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CORPSE BRIDE (director: Tim Burton, Mike Johnson; screenwriter: Caroline Thompson/John August/Pamela Pettler; cinematographer: Pete Kozachik; editors: Jonathan Lucas/Chris Lebenzon; music: Danny Elfman; cast: with the voices of: Johnny Depp (Victor Van Dort), Helena Bonham Carter (Corpse Bride), Emily Watson (Victoria), Albert Finney (Finis Everglot), Joanna Lumley (Maudeline), Tracey Ullman (Nell Van Dort), Paul Whitehouse (William), Richard E. Grant (Barkis Bittern), Christopher Lee (Pastor Galswells); Runtime: 76; MPAA Rating: PG; producer: Allison Abbate/Tim Burton; Warner Brothers; 2005)
“Passes for lightweight but slightly perverse family value entertainment.”

Reviewed by Dennis Schwartz

“Tim Burton’s Corpse Bride” is the filmmaker’s stop-motion animation feature about necrophilia that passes for lightweight but slightly perverse family value entertainment. It returns Burton to the 3-D animation of his previous hit The Nightmare Before Christmas (1993). It’s co-directed by Burton and Mike Johnson, and is written by John August, Caroline Thompson and Pamela Pettler.

It’s set in an unnamed European village in the 19th Century. It plays as a dark fairy-tale about a shy and awkward young groom named Victor (Johnny Depp) from a social-climbing nouveau riche family of fish merchants ((Paul Whitehouse & Tracy Ullman), who is about to enter an arranged marriage with a titled but destitute family (Albert Finney & Joanna Lumley) to a bride he has never met–the equally timid but very sweet Victoria (Emily Watson). At the wedding rehearsal the nervous lad forgets his wedding vows and because of his clumsiness accidentally sets the bride’s snooty mother on fire. Practicing his vows in the dark woods out loud, Victor accidentally places a ring on the bony finger of a dead woman and finds himself dragged into the underworld and married to the marriage-obsessed Corpse Bride (Helena Bonham Carter). She was slain on her own wedding night and has been waiting for her knight in shining armor to come and rescue her.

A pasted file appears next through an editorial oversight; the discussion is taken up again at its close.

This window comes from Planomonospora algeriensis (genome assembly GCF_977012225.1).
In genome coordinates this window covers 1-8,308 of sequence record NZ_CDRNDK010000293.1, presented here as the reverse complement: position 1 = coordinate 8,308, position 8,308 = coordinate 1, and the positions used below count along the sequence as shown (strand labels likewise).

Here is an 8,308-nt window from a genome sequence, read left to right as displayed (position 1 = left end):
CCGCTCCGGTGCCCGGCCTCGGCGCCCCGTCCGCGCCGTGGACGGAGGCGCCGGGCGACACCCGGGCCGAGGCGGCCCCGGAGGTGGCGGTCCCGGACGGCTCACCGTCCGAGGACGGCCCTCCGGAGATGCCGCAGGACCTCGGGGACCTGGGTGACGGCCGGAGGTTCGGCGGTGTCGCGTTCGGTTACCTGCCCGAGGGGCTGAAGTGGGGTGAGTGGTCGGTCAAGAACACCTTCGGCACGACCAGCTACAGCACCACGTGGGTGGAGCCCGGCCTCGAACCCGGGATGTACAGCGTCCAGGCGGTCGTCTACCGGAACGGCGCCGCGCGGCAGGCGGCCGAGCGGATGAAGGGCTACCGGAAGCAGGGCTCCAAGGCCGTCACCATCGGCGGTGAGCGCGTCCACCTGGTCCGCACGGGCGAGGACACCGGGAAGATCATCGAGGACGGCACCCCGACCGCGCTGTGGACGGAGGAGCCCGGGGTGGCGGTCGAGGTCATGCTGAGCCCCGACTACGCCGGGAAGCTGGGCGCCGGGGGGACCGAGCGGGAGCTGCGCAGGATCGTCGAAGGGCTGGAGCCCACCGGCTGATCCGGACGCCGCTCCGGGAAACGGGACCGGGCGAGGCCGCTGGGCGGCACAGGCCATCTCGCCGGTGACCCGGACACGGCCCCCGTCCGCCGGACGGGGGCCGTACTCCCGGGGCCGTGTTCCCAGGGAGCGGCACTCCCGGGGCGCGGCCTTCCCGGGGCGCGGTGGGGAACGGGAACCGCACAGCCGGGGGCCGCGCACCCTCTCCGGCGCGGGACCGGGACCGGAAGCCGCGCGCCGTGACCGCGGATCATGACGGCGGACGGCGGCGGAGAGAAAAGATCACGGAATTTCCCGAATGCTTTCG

Meanwhile Victoria’s greedy parents waste little time finding her another groom, the villainous Barkis Bittern (Richard E. Grant)–an unexpected mysterious guest in their home who clearly has bad intentions when he schemes to marry Victoria.

Things get cheeky when the dead come up for air to visit the undead, as Victor wants to clue his would-be bride into the strange events he’s just been through. As the zombie-like characters romp around in the world of the living, things get dicey but manage to get straightened out as Victor and Victoria fall in love for real when they meet again. In the tradition of Cinderella, it all ends happily.

Danny Elfman provides the lackluster musical scores. The characters look and bounce around like puppets, while the animated backgrounds are colorfully decorated. The narrative is never anything more than sketchy, even though the overall effect is crowd-pleasing and most pleasant in a breezy sort of way. To really like this film means totally accepting its absurdity and silly characterizations, something I wasn’t fully prepared to do.


Dennis Schwartz: “Ozus’ World Movie Reviews”